Wayside Chapel

 
Wayside Chapel is located about two miles north of Sioux Center on Hwy 75.  The 10-by-14-foot square chapel has seating for six people and is heated and air conditioned throughout the year so it can remain open 24 hours a day annually.
 
The lights have remained on for visitors ever since the Evangelism and Mission committees of Bethel CRC built and opened the facility in early June of 1964 (according to the June 18, 1964, issue of the Sioux Center News).
 
Stop to pray, have a wedding or just sign the guest book — all are welcome!
 
For questions, contact Roger Feekes, 722-3652.
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HISTORY

Bethel CRC does not own the land on which the chapel sits; Dave Faber of Sioux Center currently owns the land. The land’s previous owner, John Broek, donated the space for the chapel after former Bethel CRC minister the Rev. Clarence Vander Plate brought up the idea to the Bethel congregation.

“Little chapels were being built like that in many places at the time,” said Del Broek, Bethel CRC member and chapel caretaker. “I’m not sure if ‘fad’ is the right word, but that kind of describes why such chapels were being built. There’s still one like it near Pella and on the way to Pipestone, [Minn.], but really there aren’t many left.”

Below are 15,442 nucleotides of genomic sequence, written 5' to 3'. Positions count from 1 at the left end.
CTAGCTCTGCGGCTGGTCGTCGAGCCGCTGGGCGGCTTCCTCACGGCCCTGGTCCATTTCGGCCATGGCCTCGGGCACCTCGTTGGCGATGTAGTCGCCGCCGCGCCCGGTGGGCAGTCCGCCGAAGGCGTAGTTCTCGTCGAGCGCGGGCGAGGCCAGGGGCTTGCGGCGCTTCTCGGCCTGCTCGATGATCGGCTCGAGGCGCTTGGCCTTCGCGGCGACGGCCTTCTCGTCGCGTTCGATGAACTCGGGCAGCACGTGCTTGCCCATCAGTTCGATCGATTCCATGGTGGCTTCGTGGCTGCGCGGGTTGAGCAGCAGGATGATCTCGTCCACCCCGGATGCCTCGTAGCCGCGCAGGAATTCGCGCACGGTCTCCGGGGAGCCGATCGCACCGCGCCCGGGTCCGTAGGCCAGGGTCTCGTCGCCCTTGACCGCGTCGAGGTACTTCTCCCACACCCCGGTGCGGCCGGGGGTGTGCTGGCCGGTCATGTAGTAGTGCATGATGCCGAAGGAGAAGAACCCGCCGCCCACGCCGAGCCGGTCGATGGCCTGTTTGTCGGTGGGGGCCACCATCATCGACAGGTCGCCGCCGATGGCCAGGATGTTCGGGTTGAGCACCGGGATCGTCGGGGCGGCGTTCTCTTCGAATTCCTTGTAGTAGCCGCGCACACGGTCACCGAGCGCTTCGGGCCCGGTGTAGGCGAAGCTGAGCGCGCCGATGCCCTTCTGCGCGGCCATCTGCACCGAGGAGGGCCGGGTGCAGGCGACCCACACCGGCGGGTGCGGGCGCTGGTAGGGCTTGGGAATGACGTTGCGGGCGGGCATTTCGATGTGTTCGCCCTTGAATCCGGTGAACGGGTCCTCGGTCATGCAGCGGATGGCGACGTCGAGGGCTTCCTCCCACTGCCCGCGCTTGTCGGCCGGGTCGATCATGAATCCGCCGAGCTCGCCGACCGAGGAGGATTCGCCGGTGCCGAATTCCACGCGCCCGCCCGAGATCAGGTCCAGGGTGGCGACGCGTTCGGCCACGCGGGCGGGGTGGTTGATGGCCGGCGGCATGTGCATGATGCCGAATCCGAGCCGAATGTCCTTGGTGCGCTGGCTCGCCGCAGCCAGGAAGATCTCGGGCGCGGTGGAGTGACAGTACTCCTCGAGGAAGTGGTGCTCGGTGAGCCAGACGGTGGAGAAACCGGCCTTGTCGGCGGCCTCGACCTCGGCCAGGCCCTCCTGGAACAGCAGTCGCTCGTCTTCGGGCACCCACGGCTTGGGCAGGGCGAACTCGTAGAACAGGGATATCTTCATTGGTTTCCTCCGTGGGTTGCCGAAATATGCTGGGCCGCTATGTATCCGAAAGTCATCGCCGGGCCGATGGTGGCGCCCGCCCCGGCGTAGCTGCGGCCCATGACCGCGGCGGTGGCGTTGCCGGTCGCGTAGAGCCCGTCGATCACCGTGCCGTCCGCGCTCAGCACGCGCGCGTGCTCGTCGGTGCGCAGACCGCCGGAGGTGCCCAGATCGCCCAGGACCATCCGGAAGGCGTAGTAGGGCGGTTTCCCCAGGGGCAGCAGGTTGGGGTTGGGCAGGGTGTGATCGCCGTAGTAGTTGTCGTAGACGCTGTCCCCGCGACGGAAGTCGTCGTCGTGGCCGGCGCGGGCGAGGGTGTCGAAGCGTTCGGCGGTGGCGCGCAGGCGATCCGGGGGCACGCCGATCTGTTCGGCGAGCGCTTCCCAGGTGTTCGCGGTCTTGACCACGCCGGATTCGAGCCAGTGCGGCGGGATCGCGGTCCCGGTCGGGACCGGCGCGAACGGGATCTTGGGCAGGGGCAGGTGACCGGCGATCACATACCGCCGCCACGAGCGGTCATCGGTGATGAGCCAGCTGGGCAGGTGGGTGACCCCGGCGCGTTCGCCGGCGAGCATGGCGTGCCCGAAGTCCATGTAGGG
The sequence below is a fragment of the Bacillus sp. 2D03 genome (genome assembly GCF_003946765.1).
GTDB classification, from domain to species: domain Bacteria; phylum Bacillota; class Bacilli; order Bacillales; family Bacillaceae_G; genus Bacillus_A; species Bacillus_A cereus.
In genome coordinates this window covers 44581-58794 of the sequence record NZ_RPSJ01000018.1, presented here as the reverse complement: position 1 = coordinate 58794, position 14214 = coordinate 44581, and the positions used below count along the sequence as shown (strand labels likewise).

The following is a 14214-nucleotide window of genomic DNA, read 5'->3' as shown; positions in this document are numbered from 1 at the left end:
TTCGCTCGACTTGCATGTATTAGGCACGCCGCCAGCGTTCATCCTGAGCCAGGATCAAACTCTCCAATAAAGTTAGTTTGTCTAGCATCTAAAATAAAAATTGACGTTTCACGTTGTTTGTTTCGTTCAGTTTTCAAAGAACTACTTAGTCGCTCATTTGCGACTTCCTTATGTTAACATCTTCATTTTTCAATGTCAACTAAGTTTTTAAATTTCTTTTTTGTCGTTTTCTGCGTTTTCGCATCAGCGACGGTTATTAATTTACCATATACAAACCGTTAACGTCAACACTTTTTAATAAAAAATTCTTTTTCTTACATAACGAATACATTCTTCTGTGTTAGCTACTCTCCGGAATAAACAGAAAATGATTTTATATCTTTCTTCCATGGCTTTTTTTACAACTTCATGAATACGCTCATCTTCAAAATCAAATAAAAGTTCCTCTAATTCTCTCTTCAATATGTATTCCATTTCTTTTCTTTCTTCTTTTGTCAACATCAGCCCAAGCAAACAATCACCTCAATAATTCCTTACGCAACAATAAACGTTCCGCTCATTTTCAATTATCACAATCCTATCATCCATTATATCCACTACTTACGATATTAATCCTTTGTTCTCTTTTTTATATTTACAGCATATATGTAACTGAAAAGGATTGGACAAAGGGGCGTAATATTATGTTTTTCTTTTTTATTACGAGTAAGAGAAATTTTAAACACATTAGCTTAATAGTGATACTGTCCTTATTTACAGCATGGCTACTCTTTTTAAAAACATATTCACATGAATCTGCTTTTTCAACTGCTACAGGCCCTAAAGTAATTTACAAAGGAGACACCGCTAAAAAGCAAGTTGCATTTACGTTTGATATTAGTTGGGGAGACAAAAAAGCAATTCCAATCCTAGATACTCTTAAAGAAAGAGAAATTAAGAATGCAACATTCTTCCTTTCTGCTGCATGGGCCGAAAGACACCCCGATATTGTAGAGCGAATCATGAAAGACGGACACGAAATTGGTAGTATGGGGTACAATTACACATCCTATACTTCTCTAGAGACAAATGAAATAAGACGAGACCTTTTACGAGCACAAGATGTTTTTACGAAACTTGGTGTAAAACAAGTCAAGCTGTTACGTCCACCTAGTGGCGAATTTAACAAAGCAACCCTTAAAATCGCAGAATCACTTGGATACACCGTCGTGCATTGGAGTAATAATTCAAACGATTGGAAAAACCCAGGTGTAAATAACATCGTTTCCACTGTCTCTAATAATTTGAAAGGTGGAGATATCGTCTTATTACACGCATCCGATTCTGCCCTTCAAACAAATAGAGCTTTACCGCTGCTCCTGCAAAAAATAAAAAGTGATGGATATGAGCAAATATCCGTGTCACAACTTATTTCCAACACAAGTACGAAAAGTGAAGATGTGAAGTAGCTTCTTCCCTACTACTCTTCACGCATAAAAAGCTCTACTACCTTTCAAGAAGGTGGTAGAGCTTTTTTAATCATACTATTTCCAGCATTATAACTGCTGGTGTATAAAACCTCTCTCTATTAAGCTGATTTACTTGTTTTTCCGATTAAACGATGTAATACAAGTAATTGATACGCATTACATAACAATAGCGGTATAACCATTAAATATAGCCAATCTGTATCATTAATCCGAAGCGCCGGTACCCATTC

The late carpenter Arend Wassink built the main body of the chapel while carpenter and Sioux Center resident John Vreugdenhil built the steeple to complete the project. 

“If walls could talk, it would have many tales to tell,” Broek said. 

 

Attraction

Many weddings have taken place at the chapel.

“There was one time I remember counting about 15 people coming out of that chapel for a wedding,” Broek said.

Bethel’s Evangelism Committee still maintains the little white chapel and remains the main contact for those looking to have a wedding at the chapel. Two weddings will take place this month.

“I think it’s the most wide- ly photographed object in all of Sioux County,” Broek said. “It’s kind of become an icon in Sioux County really.”

Broek can only guess what the icon may mean to others, but he is certain of what the chapel means to him.

“It’s the first thing I look at in the morning and the last thing I look at in the evening before I turn the lights off in my home,” he said. “For me, every time I see that chapel or drive by it, it’s a silent witness to the presence of God.”

A witness Broek hopes will last another 50 years.

“I don’t think there’s any doubt,” he said. “As long as there are people who need the Lord, Bethel will have mem- bers caring for that chapel.”